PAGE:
- The rule of thumb is to retain the commitments you made prior to your commitment to Jesus, as long as it doesn’t compromise your loyalty to Jesus. Stay with partners, remain a loyal slave (but go ahead and become free if you have the opportunity), remain a virgi if you have enough self control to do so. If your partner dies, don’t get remarried but remain a widow/er (1 Cor 7)
- Marriage is a right on some level, and other messengers of God even have wives, but Paul models and encourages celibacy as a higher form of commitment. (1 Cor 9)
- It’s possible that illicit sex and other behaviors could lead to ill fortune. (1 Cor 10)
Sex as a Loyalty Problem
Le Corbusier wrote in his classic Towards a New Architecture (1923), “Our world, like a charnel-house, is strewn with the detritus of dead epochs.” His larger point was that we should focus on designing buildings that serve the present world instead of reinstating the architecture of past eras—a lesson that might be applied to Paul and sex. No doubt we sometimes feel what some Christians are after today is what another architect, Mies van der Rohe, said: “Architecture is the will of an epoch translated into space.”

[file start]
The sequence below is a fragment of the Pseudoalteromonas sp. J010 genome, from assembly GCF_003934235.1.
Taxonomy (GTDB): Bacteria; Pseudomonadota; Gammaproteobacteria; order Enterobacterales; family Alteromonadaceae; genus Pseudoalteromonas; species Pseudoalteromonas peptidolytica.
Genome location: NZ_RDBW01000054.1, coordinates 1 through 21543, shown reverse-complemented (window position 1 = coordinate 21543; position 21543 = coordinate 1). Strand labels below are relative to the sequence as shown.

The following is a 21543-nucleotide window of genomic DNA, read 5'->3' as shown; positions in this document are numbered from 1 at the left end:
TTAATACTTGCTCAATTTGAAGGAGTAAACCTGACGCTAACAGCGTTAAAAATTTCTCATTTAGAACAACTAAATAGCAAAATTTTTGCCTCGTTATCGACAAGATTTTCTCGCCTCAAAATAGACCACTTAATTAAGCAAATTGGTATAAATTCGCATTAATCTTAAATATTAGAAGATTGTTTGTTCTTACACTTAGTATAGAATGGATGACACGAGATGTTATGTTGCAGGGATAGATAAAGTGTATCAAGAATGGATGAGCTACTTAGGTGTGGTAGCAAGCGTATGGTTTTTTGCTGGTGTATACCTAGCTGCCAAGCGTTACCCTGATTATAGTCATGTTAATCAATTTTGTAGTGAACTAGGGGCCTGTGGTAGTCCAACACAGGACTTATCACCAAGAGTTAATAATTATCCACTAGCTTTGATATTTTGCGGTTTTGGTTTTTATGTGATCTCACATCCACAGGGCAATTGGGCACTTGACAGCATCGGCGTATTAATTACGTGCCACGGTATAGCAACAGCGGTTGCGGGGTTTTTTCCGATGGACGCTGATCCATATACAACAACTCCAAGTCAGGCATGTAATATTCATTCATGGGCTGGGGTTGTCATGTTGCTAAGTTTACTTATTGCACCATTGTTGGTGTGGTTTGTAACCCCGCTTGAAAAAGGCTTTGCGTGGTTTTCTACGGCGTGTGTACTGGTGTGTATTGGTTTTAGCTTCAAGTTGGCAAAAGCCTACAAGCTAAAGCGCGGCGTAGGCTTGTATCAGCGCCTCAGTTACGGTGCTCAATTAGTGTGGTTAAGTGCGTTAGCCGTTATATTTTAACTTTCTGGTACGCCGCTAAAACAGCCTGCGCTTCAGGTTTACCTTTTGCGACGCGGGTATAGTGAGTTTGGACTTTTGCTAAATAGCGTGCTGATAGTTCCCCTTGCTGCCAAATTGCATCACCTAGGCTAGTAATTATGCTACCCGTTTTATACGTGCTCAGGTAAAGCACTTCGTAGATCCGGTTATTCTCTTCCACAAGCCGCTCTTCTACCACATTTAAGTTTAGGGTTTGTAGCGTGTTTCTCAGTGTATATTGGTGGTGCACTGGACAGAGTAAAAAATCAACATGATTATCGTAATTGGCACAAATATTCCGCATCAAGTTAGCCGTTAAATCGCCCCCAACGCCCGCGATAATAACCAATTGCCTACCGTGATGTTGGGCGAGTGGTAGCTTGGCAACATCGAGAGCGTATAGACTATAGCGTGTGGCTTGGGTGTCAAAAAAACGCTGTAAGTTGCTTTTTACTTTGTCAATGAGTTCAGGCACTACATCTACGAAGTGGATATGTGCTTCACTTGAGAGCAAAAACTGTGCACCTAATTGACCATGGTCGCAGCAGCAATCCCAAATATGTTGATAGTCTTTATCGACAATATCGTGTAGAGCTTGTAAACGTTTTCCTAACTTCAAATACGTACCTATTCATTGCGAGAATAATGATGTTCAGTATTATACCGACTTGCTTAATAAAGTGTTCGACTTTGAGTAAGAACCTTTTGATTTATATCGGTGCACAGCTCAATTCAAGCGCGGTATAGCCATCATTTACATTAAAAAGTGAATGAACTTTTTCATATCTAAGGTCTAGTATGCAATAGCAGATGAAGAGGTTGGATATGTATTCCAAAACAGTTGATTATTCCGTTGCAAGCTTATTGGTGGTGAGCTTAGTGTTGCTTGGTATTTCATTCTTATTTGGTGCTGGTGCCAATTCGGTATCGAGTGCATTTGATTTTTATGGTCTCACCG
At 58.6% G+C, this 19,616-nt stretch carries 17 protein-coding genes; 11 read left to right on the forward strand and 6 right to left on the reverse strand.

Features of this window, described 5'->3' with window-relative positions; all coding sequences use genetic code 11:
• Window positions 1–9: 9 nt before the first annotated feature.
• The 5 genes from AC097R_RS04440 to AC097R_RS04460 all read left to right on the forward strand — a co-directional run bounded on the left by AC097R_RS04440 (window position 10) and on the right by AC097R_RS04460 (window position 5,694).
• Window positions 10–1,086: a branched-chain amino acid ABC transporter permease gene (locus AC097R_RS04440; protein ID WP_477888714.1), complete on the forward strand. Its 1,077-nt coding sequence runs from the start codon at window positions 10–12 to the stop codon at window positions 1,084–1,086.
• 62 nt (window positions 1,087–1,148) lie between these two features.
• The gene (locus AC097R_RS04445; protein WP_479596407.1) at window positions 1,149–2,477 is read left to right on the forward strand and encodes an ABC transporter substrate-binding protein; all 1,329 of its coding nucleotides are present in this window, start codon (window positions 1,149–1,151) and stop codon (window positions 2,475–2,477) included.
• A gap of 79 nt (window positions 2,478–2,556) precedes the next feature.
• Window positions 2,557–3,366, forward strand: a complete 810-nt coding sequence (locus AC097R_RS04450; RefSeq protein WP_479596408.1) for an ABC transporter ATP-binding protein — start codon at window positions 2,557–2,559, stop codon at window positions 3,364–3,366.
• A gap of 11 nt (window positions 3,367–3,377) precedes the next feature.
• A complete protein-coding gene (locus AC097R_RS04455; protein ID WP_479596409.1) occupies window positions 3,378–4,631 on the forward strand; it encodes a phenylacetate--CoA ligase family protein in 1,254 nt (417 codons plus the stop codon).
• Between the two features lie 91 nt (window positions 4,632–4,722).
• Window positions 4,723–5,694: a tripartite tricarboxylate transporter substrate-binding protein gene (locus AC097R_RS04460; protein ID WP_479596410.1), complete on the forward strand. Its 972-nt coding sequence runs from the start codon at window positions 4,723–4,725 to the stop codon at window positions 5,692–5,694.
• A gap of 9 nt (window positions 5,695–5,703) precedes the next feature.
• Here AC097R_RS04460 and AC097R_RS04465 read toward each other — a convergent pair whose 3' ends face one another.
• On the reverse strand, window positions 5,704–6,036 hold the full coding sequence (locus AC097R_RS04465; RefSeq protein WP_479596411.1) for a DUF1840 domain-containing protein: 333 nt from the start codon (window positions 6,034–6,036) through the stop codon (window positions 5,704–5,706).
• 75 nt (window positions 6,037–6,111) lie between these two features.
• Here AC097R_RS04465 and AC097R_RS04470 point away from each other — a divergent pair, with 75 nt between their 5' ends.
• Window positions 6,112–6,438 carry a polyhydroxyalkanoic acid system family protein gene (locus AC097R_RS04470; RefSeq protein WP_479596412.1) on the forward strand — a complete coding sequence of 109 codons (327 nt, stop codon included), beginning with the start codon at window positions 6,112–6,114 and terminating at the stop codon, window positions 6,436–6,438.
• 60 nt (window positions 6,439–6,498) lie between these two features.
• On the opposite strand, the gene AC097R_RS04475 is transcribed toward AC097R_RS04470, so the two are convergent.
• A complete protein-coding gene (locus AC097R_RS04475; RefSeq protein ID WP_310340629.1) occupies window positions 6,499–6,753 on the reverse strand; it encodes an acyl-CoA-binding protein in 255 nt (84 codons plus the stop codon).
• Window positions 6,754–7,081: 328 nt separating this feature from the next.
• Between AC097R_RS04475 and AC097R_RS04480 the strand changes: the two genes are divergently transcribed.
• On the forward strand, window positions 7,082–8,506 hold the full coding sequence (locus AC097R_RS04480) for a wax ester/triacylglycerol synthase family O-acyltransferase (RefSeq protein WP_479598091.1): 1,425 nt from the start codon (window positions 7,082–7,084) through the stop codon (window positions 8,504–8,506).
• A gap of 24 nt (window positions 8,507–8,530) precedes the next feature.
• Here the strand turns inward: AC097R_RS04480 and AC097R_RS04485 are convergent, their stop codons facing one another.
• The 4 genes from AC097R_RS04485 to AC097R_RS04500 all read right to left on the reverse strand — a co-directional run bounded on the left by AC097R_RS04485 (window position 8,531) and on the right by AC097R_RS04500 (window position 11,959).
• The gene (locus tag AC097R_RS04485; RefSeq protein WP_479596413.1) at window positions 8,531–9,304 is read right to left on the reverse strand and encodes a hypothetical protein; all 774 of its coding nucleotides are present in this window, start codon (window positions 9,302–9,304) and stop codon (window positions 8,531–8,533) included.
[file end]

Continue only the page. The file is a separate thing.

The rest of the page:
There is more applicability to sex in that idea of architecture and “dead epochs” than what initially meets the eye. A common and persistent human longing resides in the claim that “we are all stardust.” We long to participate more permanently in the cosmos, which persist even when our individual lives end. Throughout human history we have seen ourselves as microcosms, literally “little universes.” As Karen Armstrong observes so often in her work, ancient people used myths to express their longing to participate in that greater whole and indeed their faith that they could participate in it in a meaningful way. In religion the microcosm both reflects and affects the greater cosmos.